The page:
Ofelia Garcia Hunter

Alice Echo-News Journal

Janie Vela, a customer in Wells Fargo bank on East Main Street at the time of Thursday’s robbery, won’t soon forget staring down the barrel of a rifle as she was confronted by a bank robber face-to-face.

“I heard the blast, I turned around and when I saw him, I froze,” said Vela in a shaky voice. “He was carrying a rifle…he fired the shots and said, ‘This is a hold up,’ and he told us not to move.”

Vela said the man’s voice was stern and rough.

She said the man was wearing a dark green bandana over his face with glasses outlined with black frames, wearing a cap and an Army jacket.

“He had a money bag and he threw it to Irene (the teller),” Vela said. “She handed him the money and he turned and pointed the gun at me.”

Vela said at that moment the alleged robber, later identified as Juan Villarreal from San Diego, demanded the keys to her car. But Vela told him that she didn’t have them because her husband was waiting outside in the parking lot in the car, she said.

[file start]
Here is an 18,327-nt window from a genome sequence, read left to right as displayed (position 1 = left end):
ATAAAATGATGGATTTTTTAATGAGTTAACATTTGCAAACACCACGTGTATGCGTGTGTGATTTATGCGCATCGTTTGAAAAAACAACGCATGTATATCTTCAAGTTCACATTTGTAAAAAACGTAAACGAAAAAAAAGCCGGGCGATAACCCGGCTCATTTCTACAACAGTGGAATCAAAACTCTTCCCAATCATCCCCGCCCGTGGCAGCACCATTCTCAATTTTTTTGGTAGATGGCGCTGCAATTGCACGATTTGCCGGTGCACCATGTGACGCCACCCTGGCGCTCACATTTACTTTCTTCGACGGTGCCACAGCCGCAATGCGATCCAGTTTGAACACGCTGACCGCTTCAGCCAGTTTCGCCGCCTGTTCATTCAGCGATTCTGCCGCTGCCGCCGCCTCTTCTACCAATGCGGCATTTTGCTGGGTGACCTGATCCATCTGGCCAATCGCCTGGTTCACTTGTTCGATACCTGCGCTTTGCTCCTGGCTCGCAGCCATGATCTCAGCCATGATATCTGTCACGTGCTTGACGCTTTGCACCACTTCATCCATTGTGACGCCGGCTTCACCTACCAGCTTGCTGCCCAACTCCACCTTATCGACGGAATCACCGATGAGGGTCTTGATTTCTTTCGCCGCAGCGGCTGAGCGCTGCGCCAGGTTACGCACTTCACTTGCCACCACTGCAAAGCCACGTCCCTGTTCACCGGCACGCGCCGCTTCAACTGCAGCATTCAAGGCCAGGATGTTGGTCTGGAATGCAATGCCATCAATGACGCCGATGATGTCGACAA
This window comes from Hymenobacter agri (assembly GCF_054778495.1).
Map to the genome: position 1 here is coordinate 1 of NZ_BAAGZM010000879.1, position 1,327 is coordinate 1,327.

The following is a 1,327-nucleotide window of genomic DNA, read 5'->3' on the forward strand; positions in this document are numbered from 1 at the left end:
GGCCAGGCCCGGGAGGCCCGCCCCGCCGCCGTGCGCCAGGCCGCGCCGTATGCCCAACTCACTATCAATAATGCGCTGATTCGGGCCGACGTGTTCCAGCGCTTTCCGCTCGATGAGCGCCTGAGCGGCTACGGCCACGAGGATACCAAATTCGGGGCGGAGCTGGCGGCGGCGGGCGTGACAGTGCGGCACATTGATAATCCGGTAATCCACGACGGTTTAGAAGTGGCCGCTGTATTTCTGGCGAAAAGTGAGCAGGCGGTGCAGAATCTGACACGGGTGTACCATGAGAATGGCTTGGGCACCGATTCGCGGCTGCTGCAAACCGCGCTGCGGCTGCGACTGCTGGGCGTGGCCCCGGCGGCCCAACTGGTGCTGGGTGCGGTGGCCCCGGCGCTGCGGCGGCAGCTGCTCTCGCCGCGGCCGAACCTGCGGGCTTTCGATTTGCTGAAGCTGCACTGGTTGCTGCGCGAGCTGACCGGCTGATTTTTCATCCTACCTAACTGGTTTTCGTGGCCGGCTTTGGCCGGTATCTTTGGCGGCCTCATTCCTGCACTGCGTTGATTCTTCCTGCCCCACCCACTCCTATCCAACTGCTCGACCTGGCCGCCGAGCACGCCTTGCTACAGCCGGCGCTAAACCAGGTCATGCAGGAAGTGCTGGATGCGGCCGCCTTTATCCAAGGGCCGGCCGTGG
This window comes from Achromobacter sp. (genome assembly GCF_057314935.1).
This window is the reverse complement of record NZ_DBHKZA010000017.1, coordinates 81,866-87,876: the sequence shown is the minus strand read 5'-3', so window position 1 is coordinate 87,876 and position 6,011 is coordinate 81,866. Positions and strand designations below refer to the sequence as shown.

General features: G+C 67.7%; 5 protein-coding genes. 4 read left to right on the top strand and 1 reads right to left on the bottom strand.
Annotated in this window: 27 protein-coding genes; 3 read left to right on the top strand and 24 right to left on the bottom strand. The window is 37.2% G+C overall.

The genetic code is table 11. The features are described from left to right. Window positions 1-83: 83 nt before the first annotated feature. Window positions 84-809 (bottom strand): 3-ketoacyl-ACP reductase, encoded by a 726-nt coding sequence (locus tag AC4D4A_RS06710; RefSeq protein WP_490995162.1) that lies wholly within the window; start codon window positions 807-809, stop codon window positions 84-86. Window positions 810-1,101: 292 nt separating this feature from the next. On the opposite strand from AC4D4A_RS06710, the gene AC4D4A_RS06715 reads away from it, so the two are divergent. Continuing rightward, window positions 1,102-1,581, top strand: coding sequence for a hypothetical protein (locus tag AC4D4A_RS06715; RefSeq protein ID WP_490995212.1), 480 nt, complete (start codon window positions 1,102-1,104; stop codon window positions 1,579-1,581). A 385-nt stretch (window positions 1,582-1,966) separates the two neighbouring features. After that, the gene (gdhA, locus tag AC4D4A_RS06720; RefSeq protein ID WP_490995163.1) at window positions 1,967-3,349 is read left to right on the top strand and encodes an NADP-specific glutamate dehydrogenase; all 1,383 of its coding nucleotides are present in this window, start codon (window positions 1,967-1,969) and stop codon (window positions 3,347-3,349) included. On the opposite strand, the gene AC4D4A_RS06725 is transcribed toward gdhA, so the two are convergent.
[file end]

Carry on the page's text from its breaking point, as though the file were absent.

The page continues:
Villarreal then asked one of the bank employees for his vehicle keys and he complied, Vela said.

Villarreal fled from the bank in a stolen car as police chased him.

Villarreal was fatally shot by police on County Road 341 and another suspect, John Eric Garcia, was arrested on County Road 341. During the crossfire, Officer Daniel Elizondo, was shot in the leg. Elizondo’s injuries are non-life threatening, officials said.

“I was like frozen, I was like this,” she said as her hands trembled. “It was a very, very scary situation. I see it in the news every day not knowing it would happen to me some day.”

Wells Fargo Bank public relations officer said the bank’s main objective was the safety of their customers.

“Wells Fargo’s top priority in all aspects of its operation is the safety of our customers and team members,” said Helen Bow, assistant vice president regional banking communications of Wells Fargo Bank.

“All policies and practices are developed with this safety goal at the very top of our mind.”

After Vela was interviewed by investigators, she was released and met up with her daughters and granddaughters at the parking lot of the bank.

“I’m just scared and nervous,” she said as she hugged her family members and cried. Her daughter said they were glad their mother was fine.

“We just thank God she is still with us,” Glenda Vela said.